The idea of taking plants from the wild and bringing them indoors seems to fly in the face of all things natural. But starting somewhere around 1,000 BC, plants and small trees were being used as ornamental features in homes, in several ancient civilizations.
A Brief History
We know, from early paintings and sculptures, that the ancient Greeks and Romans grew plants in containers. And that in ancient India, Japan, and Egypt, potted ornamental plants were commonly placed in courtyards and home gardens. It really isn’t much of a stretch then, to hypothesize that some of those plants were taken into homes. In fact, evidence of wild plants being successfully cultivated indoors can be found in ancient Egyptian writings. And for centuries, the Japanese have employed the dwarfing of trees and other plants for room ornaments; a practice known as bonsai tree cultivation.
Propagating houseplants continued without much mention until 1652, when Sir Hugh Platt, an English agricultural authority, wrote about growing plants indoors, in his book, the Garden of Eden. After the book was published, greenhouses and conservatories were built across Europe, to house exotic plants collected and chosen for their remarkable foliage and/or flowers.
Houseplants remained a symbol of wealth until the end of World War II, when they exploded in popularity among hobbyists. Many modern-day gardeners, with their ability to manipulate in-home environments and control the amount of water and nutrition offered to plants, have made houseplants an essential part of their homes’ winter décor. In fact, raising houseplants has become one of North America’s fastest growing indoor hobbies.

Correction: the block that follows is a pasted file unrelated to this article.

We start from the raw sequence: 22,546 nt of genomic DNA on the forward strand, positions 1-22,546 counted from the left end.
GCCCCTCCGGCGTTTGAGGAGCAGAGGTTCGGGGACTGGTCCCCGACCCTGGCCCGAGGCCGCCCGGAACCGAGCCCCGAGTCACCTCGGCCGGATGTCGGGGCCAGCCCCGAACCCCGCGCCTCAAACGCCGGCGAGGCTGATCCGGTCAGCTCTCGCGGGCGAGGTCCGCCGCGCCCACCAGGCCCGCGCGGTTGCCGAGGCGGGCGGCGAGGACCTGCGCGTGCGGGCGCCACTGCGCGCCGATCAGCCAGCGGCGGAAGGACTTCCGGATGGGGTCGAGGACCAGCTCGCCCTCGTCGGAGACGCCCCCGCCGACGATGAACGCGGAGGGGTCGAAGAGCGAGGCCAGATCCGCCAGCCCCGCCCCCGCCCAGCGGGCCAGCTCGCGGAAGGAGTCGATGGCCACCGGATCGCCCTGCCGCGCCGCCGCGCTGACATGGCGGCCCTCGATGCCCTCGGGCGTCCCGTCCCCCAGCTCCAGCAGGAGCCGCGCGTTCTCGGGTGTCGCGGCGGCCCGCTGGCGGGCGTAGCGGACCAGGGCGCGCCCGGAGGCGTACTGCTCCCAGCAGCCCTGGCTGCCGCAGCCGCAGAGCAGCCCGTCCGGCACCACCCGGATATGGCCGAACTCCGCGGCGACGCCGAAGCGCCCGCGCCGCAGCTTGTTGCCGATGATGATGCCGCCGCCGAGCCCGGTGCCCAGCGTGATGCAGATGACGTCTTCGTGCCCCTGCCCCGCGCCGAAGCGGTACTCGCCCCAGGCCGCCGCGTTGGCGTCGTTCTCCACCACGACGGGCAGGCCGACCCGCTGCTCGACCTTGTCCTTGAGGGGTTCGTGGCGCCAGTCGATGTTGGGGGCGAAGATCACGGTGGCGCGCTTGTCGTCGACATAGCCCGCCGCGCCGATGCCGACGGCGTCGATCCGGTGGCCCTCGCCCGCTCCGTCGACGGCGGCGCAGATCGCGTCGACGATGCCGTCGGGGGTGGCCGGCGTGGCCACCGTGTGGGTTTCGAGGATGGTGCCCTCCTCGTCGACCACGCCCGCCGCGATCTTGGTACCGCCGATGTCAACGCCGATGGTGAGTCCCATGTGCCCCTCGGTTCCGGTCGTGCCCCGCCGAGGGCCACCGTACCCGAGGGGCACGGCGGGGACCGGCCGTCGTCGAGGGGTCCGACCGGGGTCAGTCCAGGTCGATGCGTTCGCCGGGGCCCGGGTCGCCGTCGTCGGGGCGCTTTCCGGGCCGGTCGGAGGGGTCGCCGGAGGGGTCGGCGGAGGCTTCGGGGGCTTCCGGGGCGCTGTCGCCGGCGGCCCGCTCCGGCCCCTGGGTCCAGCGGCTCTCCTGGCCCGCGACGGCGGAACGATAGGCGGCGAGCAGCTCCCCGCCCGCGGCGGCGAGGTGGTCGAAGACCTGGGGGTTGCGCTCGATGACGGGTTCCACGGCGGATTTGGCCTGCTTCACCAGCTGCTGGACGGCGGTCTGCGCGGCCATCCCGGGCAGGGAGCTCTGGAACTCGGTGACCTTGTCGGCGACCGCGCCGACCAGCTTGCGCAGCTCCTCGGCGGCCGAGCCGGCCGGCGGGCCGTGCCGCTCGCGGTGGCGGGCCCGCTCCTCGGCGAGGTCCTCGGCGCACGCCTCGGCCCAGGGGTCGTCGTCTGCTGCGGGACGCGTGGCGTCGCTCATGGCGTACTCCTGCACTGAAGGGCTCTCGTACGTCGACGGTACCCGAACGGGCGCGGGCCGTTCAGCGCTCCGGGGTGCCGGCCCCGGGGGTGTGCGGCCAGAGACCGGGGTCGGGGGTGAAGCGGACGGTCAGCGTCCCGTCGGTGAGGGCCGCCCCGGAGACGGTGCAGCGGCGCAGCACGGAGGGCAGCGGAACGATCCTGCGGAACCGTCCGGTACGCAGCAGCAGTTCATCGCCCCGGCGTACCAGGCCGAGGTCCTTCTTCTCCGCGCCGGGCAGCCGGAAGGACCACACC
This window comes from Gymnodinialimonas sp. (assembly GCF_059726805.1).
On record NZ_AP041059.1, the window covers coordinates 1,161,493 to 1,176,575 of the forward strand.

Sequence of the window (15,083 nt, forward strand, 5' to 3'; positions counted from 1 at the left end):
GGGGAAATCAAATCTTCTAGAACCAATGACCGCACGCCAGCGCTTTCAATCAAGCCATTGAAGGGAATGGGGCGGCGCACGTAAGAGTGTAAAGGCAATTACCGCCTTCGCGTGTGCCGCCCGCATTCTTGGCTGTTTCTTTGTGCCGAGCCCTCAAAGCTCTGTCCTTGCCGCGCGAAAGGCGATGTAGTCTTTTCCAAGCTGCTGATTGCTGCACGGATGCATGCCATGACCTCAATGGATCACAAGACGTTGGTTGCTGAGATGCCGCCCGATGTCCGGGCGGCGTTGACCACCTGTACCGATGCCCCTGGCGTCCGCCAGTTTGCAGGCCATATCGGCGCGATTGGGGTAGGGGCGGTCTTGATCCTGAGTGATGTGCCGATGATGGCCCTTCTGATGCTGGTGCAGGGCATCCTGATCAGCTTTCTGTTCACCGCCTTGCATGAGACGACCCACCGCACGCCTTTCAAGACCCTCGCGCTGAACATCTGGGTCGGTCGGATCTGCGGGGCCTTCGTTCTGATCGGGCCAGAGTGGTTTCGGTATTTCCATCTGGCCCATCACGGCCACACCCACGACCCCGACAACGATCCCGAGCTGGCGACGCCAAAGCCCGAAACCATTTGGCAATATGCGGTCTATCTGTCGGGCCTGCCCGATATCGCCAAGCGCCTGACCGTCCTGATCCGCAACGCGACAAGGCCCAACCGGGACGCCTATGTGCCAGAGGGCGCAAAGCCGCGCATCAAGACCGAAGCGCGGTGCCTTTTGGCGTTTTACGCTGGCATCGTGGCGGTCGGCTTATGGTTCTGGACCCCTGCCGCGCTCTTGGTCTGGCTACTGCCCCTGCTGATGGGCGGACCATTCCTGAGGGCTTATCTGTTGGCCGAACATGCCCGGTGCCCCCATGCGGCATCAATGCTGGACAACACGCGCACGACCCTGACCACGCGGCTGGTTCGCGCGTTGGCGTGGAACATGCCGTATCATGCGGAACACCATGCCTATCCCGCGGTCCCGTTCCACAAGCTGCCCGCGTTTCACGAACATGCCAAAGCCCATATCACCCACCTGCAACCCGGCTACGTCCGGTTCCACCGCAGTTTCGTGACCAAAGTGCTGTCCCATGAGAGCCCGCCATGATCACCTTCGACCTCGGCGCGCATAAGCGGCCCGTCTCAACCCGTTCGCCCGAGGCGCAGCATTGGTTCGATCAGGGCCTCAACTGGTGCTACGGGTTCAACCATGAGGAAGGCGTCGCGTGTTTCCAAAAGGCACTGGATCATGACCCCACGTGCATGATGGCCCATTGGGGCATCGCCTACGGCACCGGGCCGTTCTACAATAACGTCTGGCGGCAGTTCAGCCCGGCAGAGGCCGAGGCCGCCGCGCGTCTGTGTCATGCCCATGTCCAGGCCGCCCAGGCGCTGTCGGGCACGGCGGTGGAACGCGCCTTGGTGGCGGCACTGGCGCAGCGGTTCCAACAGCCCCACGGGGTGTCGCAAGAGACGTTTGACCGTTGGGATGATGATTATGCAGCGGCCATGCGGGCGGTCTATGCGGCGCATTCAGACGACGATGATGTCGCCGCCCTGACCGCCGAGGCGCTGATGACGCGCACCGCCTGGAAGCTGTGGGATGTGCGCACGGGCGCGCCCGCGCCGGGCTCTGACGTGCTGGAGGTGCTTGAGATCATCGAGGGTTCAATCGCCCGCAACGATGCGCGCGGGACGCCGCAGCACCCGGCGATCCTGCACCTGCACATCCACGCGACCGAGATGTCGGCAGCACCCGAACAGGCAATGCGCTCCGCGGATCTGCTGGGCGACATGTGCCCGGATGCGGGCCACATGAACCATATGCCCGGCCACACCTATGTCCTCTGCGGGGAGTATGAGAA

Care and Cultivation
Successful cultivation and care of houseplants doesn’t have to be complicated, but success can’t be achieved unless the plants you start with are healthy and free of pests. And even the healthiest plants will not survive unless they’re given the amounts of humidity, water, fertilizer, and light that they require.
Temperature and Humidity
Most houseplants will grow adequately at temperatures of 65°-75° F. Cooler nighttime temperatures may further stimulate growth, although this doesn’t hold true for all plants. African violets, for example, may suffer if temperatures fall below 60° F, for prolonged periods of time.
Bear in mind that plants grown on cool windowsills may be exposed to cold drafts or sudden freezing conditions. Some may suffer injury after just a few seconds of exposure. And since most plants will not tolerate hot air blowing on them, indoor gardeners should avoid putting plants near heating ducts.
Almost all plants native to temperate or subtropical environments require relative-humidity-levels of about 40% to 50%. This is also a preferred relative-humidity-level for human health. Many tropical plants will adapt to this humidity-level, but there are those that demand relative-humidity as high as 90%.
During winter months, relative-humidity-levels in homes can be as low as 10%. Almost all plants, other than desert plants, will wilt when exposed to low-humidity for prolonged periods, even when the soil they’re growing in contains adequate moisture.